Ballot initiatives are the clear winner in the 2020 election

This election has been contentious and hard fought. While a lot of focus has been placed on the presidential election,  there were several successful ballot initiatives that affect our work to end the HIV epidemic.

Drug legalization and decriminalization:

Multiple drug legalization and decriminalization ballot measures passed. A total of six states and Washington, D.C., had some form of drug legalization or decriminalization measures on their ballot. New Jersey and Arizona legalized cannabis. Voters in Montana voted to legalize, regulate and tax cannabis while also setting the legal age for use at 21.

Decriminalization had several wins in other states as well. Voters in South Dakota voted to allow medical cannabis use. Mississippi voters even approved an initiative to begin a medical cannabis program for those with debilitating conditions.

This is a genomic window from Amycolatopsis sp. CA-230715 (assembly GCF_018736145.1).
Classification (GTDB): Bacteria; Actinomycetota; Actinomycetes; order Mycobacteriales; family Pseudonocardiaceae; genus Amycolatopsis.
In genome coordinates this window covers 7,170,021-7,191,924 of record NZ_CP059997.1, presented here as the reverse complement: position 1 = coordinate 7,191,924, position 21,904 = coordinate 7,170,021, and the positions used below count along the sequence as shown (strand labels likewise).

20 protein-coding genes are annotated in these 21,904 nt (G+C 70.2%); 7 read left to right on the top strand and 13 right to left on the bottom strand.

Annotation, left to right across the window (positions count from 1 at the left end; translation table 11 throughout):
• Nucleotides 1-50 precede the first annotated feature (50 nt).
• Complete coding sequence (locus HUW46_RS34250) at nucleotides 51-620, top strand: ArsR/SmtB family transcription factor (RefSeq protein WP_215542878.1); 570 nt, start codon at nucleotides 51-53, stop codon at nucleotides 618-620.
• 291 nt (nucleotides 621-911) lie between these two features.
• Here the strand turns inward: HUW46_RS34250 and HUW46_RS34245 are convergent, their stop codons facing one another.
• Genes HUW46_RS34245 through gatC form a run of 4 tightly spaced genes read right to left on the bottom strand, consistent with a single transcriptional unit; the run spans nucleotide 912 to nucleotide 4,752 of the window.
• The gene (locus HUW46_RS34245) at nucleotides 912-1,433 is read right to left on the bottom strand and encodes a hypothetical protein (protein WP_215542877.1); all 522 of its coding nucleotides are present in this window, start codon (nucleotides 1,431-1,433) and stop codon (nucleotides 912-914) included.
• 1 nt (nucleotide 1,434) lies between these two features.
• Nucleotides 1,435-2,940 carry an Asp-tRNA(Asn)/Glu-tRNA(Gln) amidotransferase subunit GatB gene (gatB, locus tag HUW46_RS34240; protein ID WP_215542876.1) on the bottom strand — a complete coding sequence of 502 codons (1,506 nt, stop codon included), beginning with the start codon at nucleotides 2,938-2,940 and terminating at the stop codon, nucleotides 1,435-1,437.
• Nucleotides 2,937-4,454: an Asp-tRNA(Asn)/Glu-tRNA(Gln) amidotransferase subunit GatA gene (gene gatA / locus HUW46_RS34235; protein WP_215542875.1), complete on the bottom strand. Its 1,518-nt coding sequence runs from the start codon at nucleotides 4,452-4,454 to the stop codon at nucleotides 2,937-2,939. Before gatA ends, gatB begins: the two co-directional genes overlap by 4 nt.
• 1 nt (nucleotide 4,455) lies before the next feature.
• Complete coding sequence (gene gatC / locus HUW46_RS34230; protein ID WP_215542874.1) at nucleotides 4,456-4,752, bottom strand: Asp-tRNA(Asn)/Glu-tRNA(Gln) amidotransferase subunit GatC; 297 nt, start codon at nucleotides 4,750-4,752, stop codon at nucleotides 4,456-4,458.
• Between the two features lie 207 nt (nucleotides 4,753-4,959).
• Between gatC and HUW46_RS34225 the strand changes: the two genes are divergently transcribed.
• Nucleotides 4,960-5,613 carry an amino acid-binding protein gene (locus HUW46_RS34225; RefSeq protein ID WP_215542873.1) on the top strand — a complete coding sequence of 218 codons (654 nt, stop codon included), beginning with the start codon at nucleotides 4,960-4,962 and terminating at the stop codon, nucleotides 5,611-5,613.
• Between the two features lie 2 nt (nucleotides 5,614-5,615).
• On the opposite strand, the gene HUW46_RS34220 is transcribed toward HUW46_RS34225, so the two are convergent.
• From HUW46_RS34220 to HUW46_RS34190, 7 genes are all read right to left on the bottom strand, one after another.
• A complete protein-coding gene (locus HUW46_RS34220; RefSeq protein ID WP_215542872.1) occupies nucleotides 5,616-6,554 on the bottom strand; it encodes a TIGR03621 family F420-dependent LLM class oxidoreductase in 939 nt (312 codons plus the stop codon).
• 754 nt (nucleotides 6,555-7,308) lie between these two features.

In addition to these states, Washington, D.C., decriminalized psychedelic mushrooms. The state of Oregon decriminalized the possession of heroin, methamphetamine, LSD, oxycodone and other drugs. While the ballot initiative does not legalize the growth, sale or distribution of psychedelic mushrooms, it does make the policing and prosecution a low level priority in both areas.

Abortion rights:

Other ballot initiatives on election night included action on abortion rules in both Loiusana and Colorado. Louisiana voters passed one of the strictest abortion ballot initiatives, greatly restricting access statewide. Colorado voters, on the other hand, rejected a 22-week abortion ban, with 60% of voters against the ban.

Puerto Rico statehood:

Statehood for Puerto Rico was also on the ballot in the commonwealth. Voters supported by a margin of 52-to-48 in favor of the statehood referendum. While this move is likely to be symbolic due to opposition from Republicans in Congress, this is the first time the vote has passed with a large voter turn out. Puerto Rico has been a U.S. territory since 1898, and Puerto Ricans have been U.S. citizens since 1917. Many experts believe that this is a sign that Puerto Rico is moving toward wanting equality.